Maths: explain a concept to him and he will understand it immediately. He knows (and has done for almost a year) all his times tables. He can add up 2 four figure numbers in his head as well as on paper. He can subtract a four digit number from another (with borrowing - not called that these days) on paper. He can multiply a three digit number by a two digit number in his head and on paper. He understands g, kg, mm, cm, m, km and their relation to each other. Trust me I could go on and on.

At present:

Ds (and his friend) have been coming home from school laughing about how easy the work is in Yr 2. As examples, they are being asked to add 3 single digit numbers and to double and half numbers less than 100.

On occasion (and I don't know whether this has occurred more than once). His group were sent to do jigsaws whilst the teacher worked with the rest of the class as they already knew what she was explaining.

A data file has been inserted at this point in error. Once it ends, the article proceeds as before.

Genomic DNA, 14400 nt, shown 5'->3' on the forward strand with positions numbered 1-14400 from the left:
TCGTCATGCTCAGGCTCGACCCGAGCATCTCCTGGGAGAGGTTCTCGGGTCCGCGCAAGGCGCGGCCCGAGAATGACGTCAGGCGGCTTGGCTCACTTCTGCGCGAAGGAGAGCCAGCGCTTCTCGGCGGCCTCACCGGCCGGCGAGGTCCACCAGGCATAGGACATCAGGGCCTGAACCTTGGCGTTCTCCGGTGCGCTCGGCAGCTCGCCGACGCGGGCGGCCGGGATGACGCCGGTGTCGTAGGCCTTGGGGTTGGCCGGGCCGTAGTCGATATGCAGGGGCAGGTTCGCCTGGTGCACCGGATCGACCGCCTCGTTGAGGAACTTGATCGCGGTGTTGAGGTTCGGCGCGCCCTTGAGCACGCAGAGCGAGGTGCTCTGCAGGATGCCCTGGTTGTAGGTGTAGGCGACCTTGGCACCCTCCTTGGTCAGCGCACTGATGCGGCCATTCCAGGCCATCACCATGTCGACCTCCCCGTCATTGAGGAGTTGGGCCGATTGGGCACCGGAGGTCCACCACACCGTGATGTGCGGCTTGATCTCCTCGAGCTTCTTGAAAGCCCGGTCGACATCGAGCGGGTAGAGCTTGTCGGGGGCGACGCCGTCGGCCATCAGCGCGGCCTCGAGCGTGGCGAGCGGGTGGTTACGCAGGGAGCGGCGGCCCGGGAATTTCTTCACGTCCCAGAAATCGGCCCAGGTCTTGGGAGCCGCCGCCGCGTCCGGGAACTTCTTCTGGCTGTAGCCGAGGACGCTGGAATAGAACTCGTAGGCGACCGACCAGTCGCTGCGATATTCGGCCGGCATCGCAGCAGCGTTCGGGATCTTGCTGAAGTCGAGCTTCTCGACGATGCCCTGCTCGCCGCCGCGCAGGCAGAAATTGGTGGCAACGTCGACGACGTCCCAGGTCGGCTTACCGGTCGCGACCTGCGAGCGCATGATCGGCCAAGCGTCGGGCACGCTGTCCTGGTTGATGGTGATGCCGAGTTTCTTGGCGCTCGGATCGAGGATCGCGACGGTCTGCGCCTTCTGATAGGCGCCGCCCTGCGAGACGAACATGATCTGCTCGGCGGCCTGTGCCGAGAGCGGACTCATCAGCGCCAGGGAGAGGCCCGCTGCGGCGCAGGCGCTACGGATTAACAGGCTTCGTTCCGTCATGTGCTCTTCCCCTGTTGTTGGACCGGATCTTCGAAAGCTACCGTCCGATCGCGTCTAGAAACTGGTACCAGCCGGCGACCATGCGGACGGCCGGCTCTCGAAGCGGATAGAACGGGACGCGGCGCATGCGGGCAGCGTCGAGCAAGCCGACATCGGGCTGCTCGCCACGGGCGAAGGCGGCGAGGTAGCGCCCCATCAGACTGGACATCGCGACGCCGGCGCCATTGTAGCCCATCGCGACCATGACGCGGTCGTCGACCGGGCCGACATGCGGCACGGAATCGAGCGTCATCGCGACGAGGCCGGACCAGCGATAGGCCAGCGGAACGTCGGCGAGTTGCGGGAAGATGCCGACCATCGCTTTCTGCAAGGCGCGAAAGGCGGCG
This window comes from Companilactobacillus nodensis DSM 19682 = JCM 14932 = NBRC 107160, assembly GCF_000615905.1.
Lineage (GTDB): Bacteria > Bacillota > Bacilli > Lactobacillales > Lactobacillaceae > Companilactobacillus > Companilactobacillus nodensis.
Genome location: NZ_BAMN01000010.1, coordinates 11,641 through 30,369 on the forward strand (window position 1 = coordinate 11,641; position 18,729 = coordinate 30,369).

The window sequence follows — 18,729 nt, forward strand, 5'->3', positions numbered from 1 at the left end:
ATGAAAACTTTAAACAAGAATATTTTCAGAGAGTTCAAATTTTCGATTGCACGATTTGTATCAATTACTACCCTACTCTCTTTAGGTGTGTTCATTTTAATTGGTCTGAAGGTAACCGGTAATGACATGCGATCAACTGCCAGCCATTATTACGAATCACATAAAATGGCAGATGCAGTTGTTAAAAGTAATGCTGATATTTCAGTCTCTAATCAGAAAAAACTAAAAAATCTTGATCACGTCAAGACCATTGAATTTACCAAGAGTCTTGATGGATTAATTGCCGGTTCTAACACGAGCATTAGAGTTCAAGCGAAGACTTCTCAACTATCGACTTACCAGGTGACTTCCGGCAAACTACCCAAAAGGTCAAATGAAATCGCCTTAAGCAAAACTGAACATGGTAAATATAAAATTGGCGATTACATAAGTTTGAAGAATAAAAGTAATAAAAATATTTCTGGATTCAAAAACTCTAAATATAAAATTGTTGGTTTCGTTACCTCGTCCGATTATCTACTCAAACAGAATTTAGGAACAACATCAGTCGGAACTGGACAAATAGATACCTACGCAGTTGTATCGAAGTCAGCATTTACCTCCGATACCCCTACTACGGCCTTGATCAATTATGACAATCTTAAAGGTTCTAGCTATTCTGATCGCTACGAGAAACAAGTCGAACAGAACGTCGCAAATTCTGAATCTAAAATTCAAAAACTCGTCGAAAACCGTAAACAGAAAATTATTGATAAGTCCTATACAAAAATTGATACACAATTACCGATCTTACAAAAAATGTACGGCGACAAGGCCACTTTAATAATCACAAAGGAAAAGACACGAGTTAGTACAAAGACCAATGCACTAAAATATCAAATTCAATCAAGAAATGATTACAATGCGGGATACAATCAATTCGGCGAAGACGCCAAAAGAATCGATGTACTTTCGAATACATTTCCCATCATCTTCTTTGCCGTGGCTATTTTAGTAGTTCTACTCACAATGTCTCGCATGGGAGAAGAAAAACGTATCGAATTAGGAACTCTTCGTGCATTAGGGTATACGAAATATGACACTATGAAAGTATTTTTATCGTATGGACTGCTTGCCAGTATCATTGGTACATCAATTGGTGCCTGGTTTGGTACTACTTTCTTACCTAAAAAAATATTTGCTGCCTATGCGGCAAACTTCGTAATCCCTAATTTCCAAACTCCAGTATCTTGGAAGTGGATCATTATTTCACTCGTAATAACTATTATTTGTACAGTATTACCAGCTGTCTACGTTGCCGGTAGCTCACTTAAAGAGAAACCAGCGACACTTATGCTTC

Despite being told that spelling and maths homework would be sent home weekly, four weeks into term, no homework has been received.

Reason for the meeting request:

The teacher has written a note in the communication book between home and school stating that ds is beginning to understand what is expected of him by way of concentration and quantity of work in Yr2. Whilst I appreciate that this has been given a positive spin, it is nonetheless a negative comment and so I have asked for a meeting. I would like to discuss at the meeting:-

1.Why I was not told of a problem with concentration/quantity before now.